illustration of fingerprints overlayed on top of a woman's ovaries


Ovarian cancer relapses are deadly. UConn Health is testing its pioneering vaccine that could prevent them.

The experimental vaccine, named OncoImmunome, is administered as a simple injection in an outpatient setting. It works by boosting the patient’s immune response to enable it to destroy ovarian cancer cells, so that they do not resurface.

The genetic differences between the surface proteins on a patient’s healthy and cancerous cells constitute the fingerprint of that particular patient’s cancer, which is unlike the fingerprint of any other person’s cancer. Based on these variations, scientists create the personalized vaccine.

“This is the first vaccine of its kind developed for women diagnosed with advanced ovarian cancer,” says Dr. Pramod K. Srivastava, the vaccine’s developer, who is a leading cancer immunotherapy expert and director of the Carole and Ray Neag Comprehensive Cancer Center at UConn Health. “The personalized vaccine is specifically created using a patient’s own genomics information to prevent an often life-threatening recurrence of the disease and extend survival.”

There is no early-screening test for ovarian cancer. When a woman with the disease starts to actually experience non-specific abdominal symptoms such as bloating, the disease has often already advanced to stage III or stage IV cancer. Further, there is no effective long-term treatment for ovarian cancer. Even after a woman is successfully treated with traditional surgery and chemotherapy, the disease has a very high recurrence rate within just two years. Tragically, most women die within five years of their diagnosis.

But Srivastava believes that appropriate immunotherapy may stop an ovarian cancer diagnosis from becoming a death sentence.

“There is a huge need for a therapy to actually prevent recurrence in these women and I believe our approach to a vaccine may be just the tool to do it,” says Srivastava.

In October 2014, Srivastava published a study showing that his promising approach to cancer vaccines is effective in reducing tumor growth and in preventing cancer progression in mouse models. Based primarily on that work, the FDA approved testing of the experimental therapy in a human clinical trial.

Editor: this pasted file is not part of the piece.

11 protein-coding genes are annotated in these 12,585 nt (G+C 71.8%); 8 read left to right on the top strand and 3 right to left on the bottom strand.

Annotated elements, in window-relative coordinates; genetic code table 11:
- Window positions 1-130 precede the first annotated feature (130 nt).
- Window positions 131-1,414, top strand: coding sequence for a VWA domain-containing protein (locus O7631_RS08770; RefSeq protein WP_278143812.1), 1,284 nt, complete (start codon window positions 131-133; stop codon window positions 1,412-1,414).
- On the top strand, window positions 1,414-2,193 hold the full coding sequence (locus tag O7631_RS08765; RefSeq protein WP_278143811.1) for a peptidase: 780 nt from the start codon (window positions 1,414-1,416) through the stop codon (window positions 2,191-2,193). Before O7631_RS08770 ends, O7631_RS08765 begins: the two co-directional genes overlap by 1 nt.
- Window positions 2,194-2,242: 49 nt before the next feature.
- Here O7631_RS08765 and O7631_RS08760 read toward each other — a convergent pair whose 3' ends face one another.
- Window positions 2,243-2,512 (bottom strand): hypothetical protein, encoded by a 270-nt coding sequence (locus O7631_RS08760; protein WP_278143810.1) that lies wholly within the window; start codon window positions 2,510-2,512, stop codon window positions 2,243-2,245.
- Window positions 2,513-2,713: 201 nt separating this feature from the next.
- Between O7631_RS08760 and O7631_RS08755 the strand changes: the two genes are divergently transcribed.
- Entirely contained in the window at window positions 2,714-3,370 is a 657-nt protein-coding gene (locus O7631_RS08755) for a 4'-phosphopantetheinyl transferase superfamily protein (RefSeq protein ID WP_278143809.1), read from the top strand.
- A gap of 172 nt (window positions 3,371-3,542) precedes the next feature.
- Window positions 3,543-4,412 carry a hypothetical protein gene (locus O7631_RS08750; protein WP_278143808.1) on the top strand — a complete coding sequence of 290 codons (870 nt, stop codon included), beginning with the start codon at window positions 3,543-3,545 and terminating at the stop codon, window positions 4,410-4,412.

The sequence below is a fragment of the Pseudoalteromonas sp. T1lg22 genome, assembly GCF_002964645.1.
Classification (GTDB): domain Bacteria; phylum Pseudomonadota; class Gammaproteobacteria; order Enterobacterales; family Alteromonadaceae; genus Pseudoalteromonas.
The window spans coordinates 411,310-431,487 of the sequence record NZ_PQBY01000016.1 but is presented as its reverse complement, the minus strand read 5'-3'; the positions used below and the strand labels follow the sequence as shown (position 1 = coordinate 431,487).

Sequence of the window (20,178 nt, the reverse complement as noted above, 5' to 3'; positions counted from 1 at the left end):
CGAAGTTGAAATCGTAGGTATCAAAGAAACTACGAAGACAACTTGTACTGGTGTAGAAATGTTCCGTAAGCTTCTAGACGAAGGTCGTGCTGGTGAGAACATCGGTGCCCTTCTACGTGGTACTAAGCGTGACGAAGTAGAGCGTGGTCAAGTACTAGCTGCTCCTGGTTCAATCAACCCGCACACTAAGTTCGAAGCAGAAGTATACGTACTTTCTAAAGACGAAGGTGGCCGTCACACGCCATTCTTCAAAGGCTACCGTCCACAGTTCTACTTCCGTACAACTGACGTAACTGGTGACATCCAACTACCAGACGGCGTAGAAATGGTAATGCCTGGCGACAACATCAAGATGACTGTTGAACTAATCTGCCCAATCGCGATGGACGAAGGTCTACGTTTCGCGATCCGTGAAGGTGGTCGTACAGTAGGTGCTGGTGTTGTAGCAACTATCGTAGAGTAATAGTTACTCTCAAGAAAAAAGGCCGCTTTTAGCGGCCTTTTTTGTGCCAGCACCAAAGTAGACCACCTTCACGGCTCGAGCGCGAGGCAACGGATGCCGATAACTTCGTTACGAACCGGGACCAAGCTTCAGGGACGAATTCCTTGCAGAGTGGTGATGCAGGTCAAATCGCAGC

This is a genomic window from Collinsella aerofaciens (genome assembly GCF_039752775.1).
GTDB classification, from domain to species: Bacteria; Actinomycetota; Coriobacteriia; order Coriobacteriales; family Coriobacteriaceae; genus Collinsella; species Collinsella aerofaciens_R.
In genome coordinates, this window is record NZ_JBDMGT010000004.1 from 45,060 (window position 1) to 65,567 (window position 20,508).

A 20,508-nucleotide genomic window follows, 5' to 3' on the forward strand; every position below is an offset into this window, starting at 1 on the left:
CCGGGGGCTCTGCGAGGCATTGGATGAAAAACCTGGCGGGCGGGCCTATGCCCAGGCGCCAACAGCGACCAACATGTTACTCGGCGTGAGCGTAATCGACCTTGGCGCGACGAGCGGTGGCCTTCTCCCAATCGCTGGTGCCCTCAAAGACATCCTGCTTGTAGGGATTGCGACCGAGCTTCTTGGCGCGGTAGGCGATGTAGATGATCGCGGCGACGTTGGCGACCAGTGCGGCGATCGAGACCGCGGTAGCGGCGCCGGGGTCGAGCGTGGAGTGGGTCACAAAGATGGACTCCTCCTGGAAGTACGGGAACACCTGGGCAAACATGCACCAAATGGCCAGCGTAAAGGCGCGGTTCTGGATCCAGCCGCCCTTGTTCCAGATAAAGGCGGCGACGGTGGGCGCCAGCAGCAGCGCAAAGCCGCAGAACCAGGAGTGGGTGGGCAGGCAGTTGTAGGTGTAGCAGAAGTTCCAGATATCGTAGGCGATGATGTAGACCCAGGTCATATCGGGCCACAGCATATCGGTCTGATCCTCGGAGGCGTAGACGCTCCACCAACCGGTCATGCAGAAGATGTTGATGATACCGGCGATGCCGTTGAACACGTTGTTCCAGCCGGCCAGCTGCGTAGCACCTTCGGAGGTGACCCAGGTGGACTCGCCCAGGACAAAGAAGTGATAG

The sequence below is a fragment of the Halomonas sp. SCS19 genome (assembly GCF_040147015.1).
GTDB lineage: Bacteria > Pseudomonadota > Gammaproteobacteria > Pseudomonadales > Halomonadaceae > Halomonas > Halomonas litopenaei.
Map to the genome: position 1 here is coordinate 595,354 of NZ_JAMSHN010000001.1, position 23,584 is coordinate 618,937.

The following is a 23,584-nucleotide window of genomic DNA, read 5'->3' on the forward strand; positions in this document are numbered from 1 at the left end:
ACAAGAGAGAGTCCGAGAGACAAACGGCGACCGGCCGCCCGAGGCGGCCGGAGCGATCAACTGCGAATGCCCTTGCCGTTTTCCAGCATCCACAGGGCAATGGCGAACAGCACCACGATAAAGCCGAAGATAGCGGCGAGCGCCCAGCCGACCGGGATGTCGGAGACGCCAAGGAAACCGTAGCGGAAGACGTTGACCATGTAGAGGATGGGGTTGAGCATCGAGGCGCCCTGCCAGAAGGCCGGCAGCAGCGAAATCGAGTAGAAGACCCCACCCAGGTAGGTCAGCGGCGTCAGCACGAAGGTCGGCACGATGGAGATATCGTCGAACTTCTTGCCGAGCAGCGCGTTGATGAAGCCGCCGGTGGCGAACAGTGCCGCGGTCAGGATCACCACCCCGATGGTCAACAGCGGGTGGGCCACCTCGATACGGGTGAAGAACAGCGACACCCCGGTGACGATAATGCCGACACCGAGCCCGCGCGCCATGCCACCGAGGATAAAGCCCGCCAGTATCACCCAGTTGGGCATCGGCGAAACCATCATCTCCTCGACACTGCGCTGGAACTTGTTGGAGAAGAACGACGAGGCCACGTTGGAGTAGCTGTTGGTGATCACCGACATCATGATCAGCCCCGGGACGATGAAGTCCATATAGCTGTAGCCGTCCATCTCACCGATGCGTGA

The individualized vaccine is created using samples of a patient’s own DNA from both her unhealthy cancer cells and her healthy blood cells. Over a period of about two weeks, scientists sequence and cross-reference the entire DNA from both sources to pinpoint the most important genetic differences. These genetic differences constitute the ID card, or fingerprint, of that particular patient’s cancer, which is unlike the ID card or fingerprint of any other person’s cancer. Based on the cancer’s fingerprint, bioinformatic scientists, led by Ion Mandoiu of UConn’s School of Engineering, design the personalized vaccine that is meant to target the cancerous cells’ specific genetic mutations.

UConn Health’s new clinical trial will initially enroll 15 women with stage III/IV ovarian cancer and track them closely for two years, the window of time when recurrence most often occurs. Candidates for the clinical trial are women recently diagnosed with advanced ovarian cancer who will have traditional surgery and receive chemotherapy. If cancer-free three months after traditional treatment, the women will receive their personalized vaccine injections once a month for six months. Also, each month their blood will be drawn and evaluated for immune response.

“Our clinical trial will be testing the vaccine for safety and feasibility, but also will be testing whether the vaccine is making a real difference in patients’ blood; the timing of recurrence of cancers in these patients will also be monitored,” says Srivastava. “If, after receiving the vaccine, their cancer hasn’t recurred for a long time in a substantial proportion of women, we will know that the vaccine is promising.”


lab image of Ovarian Cancer cells

This UConn lab image shows how the new ovarian cancer vaccine works. Tiny immune cells known as lymphocytes (small purple dots) target and attack the cancerous ovarian cancer growths (outlined in blue) and prevent them from spreading to benign tissue (pink). Lab image courtesy of Dr. Pramod K. Srivastava


In October 2014, Srivastava published a study showing that his approach to cancer vaccines is effective in reducing tumor growth and in preventing cancer progression in mouse models. Based primarily on that work, the FDA approved testing of the experimental therapy in a human clinical trial.

Dr. Angela Kueck, assistant professor of gynecological oncology, and Dr. Jeffrey Wasser, assistant professor of medicine at the Carole and Ray Neag Comprehensive Cancer Center, are the principal and co-investigators of this study.

“We have received over a hundred messages from women in Connecticut and from around the world, in the hope of participating in our study,” says Srivastava.

He adds, “The most meaningful part of my life, at this time, is to serve. I hope that our results a few years from now will show that our unique ovarian cancer vaccine can prevent recurrence of the disease and even extend survival.”

If the clinical trials are successful against ovarian cancer, Srivastava plans to expand testing of his vaccine to bladder cancer and other solid-tumor cancers.

“This first-ever genomics-driven personalized vaccine has the potential to dramatically change how we treat cancer,” says Srivastava.